• The entire video is great! I see it got a bit controversial because as usual everyone is choosing to focus on what didn’t suit their fancy although the message was beautifully and powerfully portrayed. It’s simple; with all the discussion that is forever surrounding what women wear regardless of the million other things her life and efforts comprise of, it is how we feel about all thy precious opinions which are always, always about what she wears, how she wears it, how she shouldn’t be wearing it etc. etc.

    • Stops them somewhat, that’s the point. If you don’t see the merit, that’s your opinion, but a lot of women (myself included)feel more comfortable with it so yeah.

      • “stops them somewhat” – thanks for proving my point; it’s not some fool-proof device that guarantees to work the way it “should” 100% of the time. Also, just because you and others feel comfortable with something, doesn’t mean it holds true “merit” lmfao =.= I feel comfortable with a teddy bear when I was little, doesn’t mean a toy is some form of protection against the actual *real* dangers of burglary, break-ins, thieves or murderers.
        Oh, and for the record, these “hijab fashion” only existed in the mena and asian regions due to belligerent and hostile theocratic governments. You really can’t say shit to my own ancestors who protested against crap like this in their home country – many burning headscarves to show their resistance to oppression. Therefore, this video is just a pile of western garbage to appeal to those who live comfortable western lives – most likely why they don’t know what they’re talking about lol. It’s not done by those who had to actually live in these countries. This video only screams “help! I’m divorced from reality and trying to pass off two-dimensional narratives- that these have always been the clothing of all these different tribes of people! :D” No, hun. Just…. No. =_=”

          • Syria shouldn’t be considered one if you knew an ounce of history. It’s only been recently that there’s been foreign powers fighting a proxy war in the country, spreading to iraq, therefore power hungry islamists with an extreme sunni agenda could take advantage of the political vacuum created to spread their poisonous fundamentalism.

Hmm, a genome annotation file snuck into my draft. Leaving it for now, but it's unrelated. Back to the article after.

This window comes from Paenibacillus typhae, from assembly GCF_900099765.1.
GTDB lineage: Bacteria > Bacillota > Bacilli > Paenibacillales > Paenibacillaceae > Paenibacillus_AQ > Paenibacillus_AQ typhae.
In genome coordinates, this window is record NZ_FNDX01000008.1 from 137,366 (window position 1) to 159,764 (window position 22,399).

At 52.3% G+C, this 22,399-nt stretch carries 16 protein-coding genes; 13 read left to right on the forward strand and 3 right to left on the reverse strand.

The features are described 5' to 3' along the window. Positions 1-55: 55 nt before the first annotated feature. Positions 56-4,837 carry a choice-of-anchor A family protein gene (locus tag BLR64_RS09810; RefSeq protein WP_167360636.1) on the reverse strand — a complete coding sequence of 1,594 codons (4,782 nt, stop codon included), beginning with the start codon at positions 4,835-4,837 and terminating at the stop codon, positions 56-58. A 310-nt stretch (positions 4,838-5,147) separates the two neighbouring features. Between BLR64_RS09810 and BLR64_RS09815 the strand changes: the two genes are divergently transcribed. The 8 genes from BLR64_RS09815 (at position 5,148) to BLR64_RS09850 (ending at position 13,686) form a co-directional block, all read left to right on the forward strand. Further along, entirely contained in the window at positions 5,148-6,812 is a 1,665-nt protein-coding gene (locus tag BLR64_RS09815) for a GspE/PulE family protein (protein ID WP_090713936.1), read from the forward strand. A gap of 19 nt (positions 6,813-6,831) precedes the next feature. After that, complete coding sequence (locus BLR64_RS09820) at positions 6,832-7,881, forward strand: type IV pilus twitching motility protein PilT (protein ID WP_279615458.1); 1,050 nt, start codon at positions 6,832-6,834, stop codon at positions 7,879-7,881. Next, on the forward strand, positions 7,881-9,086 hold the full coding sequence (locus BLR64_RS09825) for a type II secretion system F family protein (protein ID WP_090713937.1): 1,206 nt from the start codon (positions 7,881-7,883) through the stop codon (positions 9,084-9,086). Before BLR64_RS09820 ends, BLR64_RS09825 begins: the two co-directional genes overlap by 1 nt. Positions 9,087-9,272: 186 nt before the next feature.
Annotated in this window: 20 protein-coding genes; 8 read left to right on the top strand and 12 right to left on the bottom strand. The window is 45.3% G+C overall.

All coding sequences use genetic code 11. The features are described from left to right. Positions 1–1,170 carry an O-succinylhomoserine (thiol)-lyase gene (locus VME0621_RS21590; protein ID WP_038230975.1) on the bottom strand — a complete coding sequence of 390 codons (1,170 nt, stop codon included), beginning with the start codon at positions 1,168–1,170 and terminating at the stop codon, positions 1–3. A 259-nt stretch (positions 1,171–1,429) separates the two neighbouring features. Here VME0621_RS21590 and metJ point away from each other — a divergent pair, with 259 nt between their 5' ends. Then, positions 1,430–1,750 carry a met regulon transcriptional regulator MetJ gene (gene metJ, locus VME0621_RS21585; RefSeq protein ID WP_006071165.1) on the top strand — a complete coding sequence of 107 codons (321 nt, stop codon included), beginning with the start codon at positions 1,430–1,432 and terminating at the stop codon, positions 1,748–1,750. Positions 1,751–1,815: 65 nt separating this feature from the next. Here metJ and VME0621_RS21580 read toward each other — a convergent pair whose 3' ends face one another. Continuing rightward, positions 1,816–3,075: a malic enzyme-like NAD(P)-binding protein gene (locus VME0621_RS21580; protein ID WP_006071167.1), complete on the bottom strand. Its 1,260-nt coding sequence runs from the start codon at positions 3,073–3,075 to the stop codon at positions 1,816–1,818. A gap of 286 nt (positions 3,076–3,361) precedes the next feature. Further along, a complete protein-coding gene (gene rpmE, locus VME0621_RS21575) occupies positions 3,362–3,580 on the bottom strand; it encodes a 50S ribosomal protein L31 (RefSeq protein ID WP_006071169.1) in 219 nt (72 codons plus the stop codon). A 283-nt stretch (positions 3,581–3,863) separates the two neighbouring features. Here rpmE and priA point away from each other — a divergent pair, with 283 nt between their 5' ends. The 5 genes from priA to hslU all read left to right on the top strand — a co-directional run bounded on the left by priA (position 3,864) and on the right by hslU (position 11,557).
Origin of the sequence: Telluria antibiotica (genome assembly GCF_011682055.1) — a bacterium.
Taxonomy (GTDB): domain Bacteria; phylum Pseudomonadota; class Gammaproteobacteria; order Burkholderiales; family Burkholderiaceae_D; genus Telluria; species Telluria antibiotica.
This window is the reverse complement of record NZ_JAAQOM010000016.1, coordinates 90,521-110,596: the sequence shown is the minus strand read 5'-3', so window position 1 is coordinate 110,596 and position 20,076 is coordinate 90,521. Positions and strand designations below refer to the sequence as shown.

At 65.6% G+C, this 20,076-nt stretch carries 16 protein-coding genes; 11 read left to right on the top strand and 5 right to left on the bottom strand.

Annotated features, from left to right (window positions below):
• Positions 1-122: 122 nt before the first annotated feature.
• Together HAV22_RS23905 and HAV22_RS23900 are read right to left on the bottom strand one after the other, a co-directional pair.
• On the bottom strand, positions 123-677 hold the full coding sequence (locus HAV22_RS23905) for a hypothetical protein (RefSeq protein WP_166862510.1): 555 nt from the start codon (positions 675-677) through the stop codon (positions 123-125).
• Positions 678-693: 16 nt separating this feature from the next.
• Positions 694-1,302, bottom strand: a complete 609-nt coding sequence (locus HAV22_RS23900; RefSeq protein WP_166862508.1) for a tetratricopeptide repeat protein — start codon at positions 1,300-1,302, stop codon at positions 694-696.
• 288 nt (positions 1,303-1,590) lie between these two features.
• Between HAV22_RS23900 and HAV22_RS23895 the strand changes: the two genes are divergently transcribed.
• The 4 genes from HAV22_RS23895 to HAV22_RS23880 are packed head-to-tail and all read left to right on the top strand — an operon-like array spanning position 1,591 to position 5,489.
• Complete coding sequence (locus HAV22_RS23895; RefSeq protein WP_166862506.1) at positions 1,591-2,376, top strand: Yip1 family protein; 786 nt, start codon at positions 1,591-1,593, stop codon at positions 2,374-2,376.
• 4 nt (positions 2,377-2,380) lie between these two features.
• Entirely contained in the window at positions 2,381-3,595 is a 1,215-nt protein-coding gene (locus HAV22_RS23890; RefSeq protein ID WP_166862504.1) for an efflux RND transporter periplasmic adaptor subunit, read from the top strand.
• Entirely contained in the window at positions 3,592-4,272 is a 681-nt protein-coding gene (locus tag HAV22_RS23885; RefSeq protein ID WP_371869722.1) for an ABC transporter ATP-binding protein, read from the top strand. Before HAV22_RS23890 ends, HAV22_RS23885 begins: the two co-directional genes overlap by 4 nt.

• Yes, history of Syria before the war:
            The irony and audacity you have to tell me to “learn [my] history”, where you’re literally on a site that circle jerks one pompous, air-headed, ahisotric “muslim” girl from New York who wears her headscarf like an old Sikh woman from India ??? Lol, you have next to 0 shame; just KYS.
            There’s no reason to get flustered at you though; you’re most likely just a paid islamist from qatar or saudi barbaria paid with that oil $$$ to spread filthy salafist shit ??? Just like this entire site.

    • Yo, they didn’t even include indonesia. You know, the largest Muslim country haha or malaysia even. Se asian Muslims always getting ignored along with african muslims :/

      • I agree with you.. I was looking for Indonesiam hijab or Malaysian one but not sure what happened? Maybe she just forgot about millions of Muslims living in that part of the world.. To me personally, those Muslim women from Far east Asia are some of the best Muslim women around..

        • It seems like you all didn’t get the video in full. The concept of the video was tying the hijab to important historic events in the countries, decade by decade. Of course you need to edit in this case. (I hope I got all of these right)
          Egypt in the 1910s: The Egypt Revolution
          Kurdistan 1920s: Koçgiri rebellion
          Palestine 1930s: Arab Revolte
          Pakistan 1947: Creation of the country (hence the hymn)
          Algeria 1950s: Algerian War
          Yemen 1960s: Civil War
          Iran 1970s: Islamic Revolution (and the video even addresses, that the Hijab was forced on women; in the backgroud you see Iranian students in the 70s without Hijab)
          Lebanon 1980s: Israeli Invasion (since then, the Hijab became more common in Lebanon)
          Afghanistan 1990s: Taliban take power (and force women into the burqa, maybe that’s why she takes it off in the video)
          Iraq 2000s: US invade Iraq (that’s probably what the middle finger is about)
          Syria: 2010s: Arab Spring and ongoing civil war

    • This video is specifically about hijab in the Middle East & North African region, there will probably be a part 2 iA on other parts of the world